Examining the literary novels The Shipping News and Blood Meridian for their tonal qualities served as a powerful exercise. In both novels I discovered tone emerging from the author’s use of literary techniques to twist and flip the ordinary into something more interesting and distinctive. Both Proulx and McCarthy shape the language—the words and sentences—to create tone, more than they use plot structure and character development towards tone.
In Blood Meridian McCarthy uses titles, diction (including strange and antique words, aggressive verbs, heavily laden words, weird abstractions), and memorable metaphor and similes. Together these techniques create an urgent and constant tone that oozes some strange, syncopated drumbeat signaling impending violence. Not just ordinary violence, but horrific violence, and bizarre. Blood Meridian, with its senseless bloody brutality, is not for everyone, but its idiosyncratic tone is undeniable—inexplicable evil, hinged between the real and the surreal, and laden with darkness, brutality and bleakness. It’s the tone that jolts readers and makes for a masterpiece of American literature.
As for The Shipping News, the language itself is the tone: quirky, cold, distant and practical. Proulx achieves this idiosyncratic feeling through a lyrical diction and cadence made up of authentic Newfoundlander vernacular speech patterns, as well as word choices and metaphors heavily laden with the physical place of Newfoundland. Proulx makes thoughtful and purposeful use of ordinary literary techniques.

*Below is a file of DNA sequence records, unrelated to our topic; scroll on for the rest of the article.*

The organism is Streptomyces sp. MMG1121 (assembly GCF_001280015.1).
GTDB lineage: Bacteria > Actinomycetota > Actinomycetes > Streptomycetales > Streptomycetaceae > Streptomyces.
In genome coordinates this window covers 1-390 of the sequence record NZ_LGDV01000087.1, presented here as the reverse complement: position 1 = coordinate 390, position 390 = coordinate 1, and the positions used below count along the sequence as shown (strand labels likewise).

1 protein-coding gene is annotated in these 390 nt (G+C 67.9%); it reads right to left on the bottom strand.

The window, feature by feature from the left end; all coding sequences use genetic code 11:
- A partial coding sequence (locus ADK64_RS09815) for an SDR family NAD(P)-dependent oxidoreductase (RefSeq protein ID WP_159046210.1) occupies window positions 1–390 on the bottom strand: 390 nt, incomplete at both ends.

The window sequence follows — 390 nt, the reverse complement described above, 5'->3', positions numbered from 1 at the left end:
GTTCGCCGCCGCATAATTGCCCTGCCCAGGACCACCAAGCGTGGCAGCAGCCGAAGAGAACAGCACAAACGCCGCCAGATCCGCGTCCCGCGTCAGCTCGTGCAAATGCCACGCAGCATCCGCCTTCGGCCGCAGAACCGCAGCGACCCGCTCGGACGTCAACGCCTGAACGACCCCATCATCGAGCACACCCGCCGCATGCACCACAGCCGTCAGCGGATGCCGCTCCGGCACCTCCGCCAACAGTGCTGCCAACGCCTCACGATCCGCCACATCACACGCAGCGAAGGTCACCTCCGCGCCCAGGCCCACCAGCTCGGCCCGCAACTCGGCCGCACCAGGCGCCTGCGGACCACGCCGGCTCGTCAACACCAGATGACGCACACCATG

The key word here is purposeful. As writers, we need to make specific and imaginative use of these literary techniques to create an idiosyncratic tone. We need to dig deeper with language for the exact, unique word, metaphor, abstraction, or verb to convey a particular feeling and attitude. We need to find a particular tone that reveals our character’s emotion. Enlivens the sense of place. Invigorates the nature of the action and enriches our stories with a deeper layer of meaning. A deeper layer of feeling. In doing so, we can escape creating a byproduct of mechanized literary learning. We can use language to create a story with an idiosyncratic tone that subverts the ordinary, engages in an unusual way, and lifts our level of storytelling to meaningful art.
Bell, Madison Smartt. Narrative Design: Working with Imagination,
Craft, and Form. New York: W.W. Norton & Co., 2000.
Hepworth, James R. “Wallace Stegner, The Art of Fiction,” The Paris
Review. No.118. Summer 1990.
Literary Terms and Poetry Glossary. Boston. Bedford/St Martins. 2007.
McCarthy, Cormac. Blood Meridian, or, The Evening Redness in the
West. New York: Vintage Books, 1992.
Proulx, Annie. The Shipping News. New York: Scribner, 1993.
Stone, Peter, “Gabrielle Garcia Marquez, Writers at Work”, The Paris
Review, No. 69. Winter 1981.